So, depending upon how large your family is, the size of your tank, how you diversify your use will change the amount you save by not using electricity directly for backup. The GE units that you are considering allow you to select the mode if you want to try without using the backup portion. All of these units whether add on or integral require a condensate drain and if you can't drain by gravity, you have to add a condensate pump and tubing to a drain. Make sure you put it in a room large enough to get the heat exchange. These cannot go in a closet.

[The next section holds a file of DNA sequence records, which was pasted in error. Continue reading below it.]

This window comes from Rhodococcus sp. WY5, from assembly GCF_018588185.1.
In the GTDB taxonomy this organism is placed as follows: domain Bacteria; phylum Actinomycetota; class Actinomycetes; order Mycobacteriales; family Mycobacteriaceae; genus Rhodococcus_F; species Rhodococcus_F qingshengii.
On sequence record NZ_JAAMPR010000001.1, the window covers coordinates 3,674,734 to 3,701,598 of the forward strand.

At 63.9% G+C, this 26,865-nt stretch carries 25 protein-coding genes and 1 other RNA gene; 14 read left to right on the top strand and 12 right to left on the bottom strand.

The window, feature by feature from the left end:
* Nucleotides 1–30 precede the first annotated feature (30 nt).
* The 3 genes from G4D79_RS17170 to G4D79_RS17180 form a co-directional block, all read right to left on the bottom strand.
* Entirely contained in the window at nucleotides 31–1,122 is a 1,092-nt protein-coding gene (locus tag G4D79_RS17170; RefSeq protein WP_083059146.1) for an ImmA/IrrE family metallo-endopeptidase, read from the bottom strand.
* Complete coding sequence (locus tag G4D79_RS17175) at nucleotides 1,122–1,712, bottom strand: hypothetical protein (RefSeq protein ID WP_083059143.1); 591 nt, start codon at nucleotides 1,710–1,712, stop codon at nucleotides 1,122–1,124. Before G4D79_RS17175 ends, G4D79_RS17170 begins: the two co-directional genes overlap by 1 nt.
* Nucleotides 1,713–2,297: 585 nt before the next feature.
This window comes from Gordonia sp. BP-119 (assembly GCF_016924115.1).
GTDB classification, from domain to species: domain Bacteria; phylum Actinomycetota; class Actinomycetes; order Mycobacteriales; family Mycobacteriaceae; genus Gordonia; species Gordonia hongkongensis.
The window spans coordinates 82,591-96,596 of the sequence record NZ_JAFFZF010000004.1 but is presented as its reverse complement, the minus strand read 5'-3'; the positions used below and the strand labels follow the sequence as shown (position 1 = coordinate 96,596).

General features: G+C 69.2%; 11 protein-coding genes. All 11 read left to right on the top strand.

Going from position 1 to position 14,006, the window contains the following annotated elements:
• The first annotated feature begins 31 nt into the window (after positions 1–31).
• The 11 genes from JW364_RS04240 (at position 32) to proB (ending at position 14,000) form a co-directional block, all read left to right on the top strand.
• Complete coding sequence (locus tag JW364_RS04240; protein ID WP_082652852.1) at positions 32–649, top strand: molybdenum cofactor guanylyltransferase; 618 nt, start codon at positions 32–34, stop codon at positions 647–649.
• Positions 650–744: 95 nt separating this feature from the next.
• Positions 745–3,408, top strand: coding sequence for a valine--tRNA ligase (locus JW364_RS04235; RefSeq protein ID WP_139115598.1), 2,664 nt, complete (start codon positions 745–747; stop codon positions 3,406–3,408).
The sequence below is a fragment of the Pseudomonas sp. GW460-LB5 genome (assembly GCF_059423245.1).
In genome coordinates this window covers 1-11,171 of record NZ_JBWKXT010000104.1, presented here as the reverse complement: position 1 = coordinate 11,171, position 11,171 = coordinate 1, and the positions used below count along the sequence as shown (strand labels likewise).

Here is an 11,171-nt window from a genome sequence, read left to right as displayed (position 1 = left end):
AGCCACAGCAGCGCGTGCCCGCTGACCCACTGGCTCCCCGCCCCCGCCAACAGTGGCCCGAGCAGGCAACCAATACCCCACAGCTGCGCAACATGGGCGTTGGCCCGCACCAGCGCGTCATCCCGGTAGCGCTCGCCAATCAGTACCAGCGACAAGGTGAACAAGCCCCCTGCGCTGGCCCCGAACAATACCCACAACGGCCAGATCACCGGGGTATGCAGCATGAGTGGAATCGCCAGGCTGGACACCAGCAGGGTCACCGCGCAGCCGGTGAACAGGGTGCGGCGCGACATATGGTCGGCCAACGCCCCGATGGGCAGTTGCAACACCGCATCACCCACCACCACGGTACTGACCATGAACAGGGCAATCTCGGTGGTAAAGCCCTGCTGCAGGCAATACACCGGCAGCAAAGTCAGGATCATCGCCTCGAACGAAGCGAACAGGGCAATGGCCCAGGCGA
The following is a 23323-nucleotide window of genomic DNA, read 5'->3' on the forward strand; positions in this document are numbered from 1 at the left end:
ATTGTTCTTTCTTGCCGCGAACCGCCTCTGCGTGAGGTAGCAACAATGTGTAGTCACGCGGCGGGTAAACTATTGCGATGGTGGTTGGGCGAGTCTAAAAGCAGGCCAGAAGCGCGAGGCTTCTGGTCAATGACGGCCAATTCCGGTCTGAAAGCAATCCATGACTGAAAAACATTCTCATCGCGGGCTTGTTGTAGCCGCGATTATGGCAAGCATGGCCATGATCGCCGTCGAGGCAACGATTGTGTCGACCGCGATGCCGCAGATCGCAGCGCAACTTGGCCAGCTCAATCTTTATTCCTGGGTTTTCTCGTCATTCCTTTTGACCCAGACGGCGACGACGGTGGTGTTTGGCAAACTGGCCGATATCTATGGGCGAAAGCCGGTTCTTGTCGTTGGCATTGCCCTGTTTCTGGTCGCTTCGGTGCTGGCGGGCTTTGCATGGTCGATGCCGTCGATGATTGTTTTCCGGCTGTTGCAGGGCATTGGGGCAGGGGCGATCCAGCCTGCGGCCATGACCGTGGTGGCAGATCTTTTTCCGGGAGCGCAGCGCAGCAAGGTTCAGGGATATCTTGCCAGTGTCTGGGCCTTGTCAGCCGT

A little about efficiency, all of them that use the better refrigerants such as R410, 411, etc or Pureon have a high COP but the COP changes drastically in the heat cycle and depending upon the ambient temperature. For example, if you had this unit in a warm garage as people do in Florida, the COP is close to 4.0 all the time. In my New England basement, the unit will turn on when the bottom of the tank is cold from make up water and with the room temperature at about 65, the COP is about 3.5, but as the water gets closer to 120 degrees, the COP drops to 2.8 for the unit but you have to add the tank loss and in my case the circulator loss so overall seasonal, all of the units end up at around 2.5 for a normal basement. But, if your basement is too cool, say below 50, your COP will drop again. So, instead of getting 3412 BTUs per KWH, I am sure to get 8500 BTU's for my 20 cents per KWH. My boiler which is quite old, no damper, probably has an AFUE of 60% for DHW only but there are all those jacket and flue losses when the unit is off but maintaining so I figured overall about 50% of my gallon of oil (138000) BTU's is lost. So, I might pay 3.75 for a gallon of oil 69,000 BTU's net. 69,000 / 8500 = is about 8.1 KWH for the equivalent energy which at 20 cents comes out to $1.62, quite a savings. So, with an old boiler, you will save money, but for your 2K investment, it might take two or three years to pay it back. I figure with the current oil prices, I am saving about $110.00 per month in oil for a family of five but my electric bill went up in the winter, spring and fall by $45.00. I don't count the summer because of the window air conditioning unit in the kitchen is probably running less.